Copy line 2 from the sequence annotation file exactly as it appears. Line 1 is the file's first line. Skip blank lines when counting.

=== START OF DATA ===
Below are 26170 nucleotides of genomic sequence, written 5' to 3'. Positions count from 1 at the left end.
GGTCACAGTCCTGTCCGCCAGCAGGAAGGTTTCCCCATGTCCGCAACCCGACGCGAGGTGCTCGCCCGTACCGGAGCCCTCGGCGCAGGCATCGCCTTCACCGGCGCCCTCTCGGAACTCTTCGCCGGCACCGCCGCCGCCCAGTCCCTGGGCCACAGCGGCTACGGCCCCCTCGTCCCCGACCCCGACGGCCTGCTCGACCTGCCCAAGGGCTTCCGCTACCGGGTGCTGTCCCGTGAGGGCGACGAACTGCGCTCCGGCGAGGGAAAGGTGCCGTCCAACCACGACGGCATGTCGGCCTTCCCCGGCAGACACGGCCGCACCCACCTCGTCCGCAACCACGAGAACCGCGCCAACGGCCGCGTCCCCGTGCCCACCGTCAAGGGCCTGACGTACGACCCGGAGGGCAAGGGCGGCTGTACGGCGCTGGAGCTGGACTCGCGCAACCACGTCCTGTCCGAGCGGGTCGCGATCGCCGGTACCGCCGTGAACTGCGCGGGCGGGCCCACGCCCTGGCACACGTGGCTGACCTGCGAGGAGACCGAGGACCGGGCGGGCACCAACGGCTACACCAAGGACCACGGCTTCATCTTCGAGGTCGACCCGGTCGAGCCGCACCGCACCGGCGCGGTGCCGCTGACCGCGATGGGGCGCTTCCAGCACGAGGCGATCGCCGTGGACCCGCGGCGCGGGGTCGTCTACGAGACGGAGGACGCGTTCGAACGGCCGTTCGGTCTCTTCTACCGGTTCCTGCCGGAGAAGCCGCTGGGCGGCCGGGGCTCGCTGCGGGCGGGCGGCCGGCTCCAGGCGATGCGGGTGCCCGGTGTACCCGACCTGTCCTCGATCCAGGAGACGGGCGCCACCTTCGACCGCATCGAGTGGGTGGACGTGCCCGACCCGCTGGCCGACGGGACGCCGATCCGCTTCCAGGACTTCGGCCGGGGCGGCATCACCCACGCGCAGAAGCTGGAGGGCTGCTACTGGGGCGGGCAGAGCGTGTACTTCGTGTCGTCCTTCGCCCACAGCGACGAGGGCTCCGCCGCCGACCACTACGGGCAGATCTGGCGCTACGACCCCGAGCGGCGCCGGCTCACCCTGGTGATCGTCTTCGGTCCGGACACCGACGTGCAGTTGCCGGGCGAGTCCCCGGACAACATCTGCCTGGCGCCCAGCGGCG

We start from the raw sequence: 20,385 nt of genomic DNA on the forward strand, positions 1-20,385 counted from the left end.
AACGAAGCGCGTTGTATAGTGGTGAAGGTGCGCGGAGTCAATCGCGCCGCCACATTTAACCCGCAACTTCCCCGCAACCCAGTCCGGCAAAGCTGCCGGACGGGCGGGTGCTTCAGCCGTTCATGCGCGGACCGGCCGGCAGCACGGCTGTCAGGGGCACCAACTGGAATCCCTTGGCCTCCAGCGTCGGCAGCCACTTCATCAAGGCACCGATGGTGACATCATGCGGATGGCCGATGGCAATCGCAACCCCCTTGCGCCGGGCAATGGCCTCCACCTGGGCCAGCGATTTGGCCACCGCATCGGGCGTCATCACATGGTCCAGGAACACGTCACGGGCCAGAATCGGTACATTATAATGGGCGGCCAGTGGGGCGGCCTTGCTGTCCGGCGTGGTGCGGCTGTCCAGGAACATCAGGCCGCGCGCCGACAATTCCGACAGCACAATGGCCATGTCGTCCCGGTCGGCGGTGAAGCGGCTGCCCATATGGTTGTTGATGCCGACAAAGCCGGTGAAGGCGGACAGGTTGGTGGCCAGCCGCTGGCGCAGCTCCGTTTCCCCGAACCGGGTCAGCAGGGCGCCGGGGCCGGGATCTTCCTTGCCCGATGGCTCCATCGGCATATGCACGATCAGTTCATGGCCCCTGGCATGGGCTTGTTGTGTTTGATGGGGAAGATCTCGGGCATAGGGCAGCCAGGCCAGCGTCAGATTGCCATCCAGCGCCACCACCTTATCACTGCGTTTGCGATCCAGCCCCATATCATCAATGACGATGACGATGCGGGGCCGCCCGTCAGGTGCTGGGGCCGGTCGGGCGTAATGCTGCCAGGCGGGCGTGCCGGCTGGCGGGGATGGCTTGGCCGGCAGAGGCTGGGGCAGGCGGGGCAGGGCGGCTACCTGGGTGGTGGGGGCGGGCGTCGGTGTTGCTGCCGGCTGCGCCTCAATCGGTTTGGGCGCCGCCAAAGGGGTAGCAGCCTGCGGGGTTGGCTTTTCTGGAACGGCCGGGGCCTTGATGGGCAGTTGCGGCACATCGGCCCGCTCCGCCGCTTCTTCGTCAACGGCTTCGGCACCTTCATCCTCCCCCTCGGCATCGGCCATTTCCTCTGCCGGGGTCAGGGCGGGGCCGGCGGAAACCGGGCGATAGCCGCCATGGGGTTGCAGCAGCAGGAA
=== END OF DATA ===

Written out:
GGTCACAGTCCTGTCCGCCAGCAGGAAGGTTTCCCCATGTCCGCAACCCGACGCGAGGTGCTCGCCCGTACCGGAGCCCTCGGCGCAGGCATCGCCTTCACCGGCGCCCTCTCGGAACTCTTCGCCGGCACCGCCGCCGCCCAGTCCCTGGGCCACAGCGGCTACGGCCCCCTCGTCCCCGACCCCGACGGCCTGCTCGACCTGCCCAAGGGCTTCCGCTACCGGGTGCTGTCCCGTGAGGGCGACGAACTGCGCTCCGGCGAGGGAAAGGTGCCGTCCAACCACGACGGCATGTCGGCCTTCCCCGGCAGACACGGCCGCACCCACCTCGTCCGCAACCACGAGAACCGCGCCAACGGCCGCGTCCCCGTGCCCACCGTCAAGGGCCTGACGTACGACCCGGAGGGCAAGGGCGGCTGTACGGCGCTGGAGCTGGACTCGCGCAACCACGTCCTGTCCGAGCGGGTCGCGATCGCCGGTACCGCCGTGAACTGCGCGGGCGGGCCCACGCCCTGGCACACGTGGCTGACCTGCGAGGAGACCGAGGACCGGGCGGGCACCAACGGCTACACCAAGGACCACGGCTTCATCTTCGAGGTCGACCCGGTCGAGCCGCACCGCACCGGCGCGGTGCCGCTGACCGCGATGGGGCGCTTCCAGCACGAGGCGATCGCCGTGGACCCGCGGCGCGGGGTCGTCTACGAGACGGAGGACGCGTTCGAACGGCCGTTCGGTCTCTTCTACCGGTTCCTGCCGGAGAAGCCGCTGGGCGGCCGGGGCTCGCTGCGGGCGGGCGGCCGGCTCCAGGCGATGCGGGTGCCCGGTGTACCCGACCTGTCCTCGATCCAGGAGACGGGCGCCACCTTCGACCGCATCGAGTGGGTGGACGTGCCCGACCCGCTGGCCGACGGGACGCCGATCCGCTTCCAGGACTTCGGCCGGGGCGGCATCACCCACGCGCAGAAGCTGGAGGGCTGCTACTGGGGCGGGCAGAGCGTGTACTTCGTGTCGTCCTTCGCCCACAGCGACGAGGGCTCCGCCGCCGACCACTACGGGCAGATCTGGCGCTACGACCCCGAGCGGCGCCGGCTCACCCTGGTGATCGTCTTCGGTCCGGACACCGACGTGCAGTTGCCGGGCGAGTCCCCGGACAACATCTGCCTGGCGCCCAGCGGCG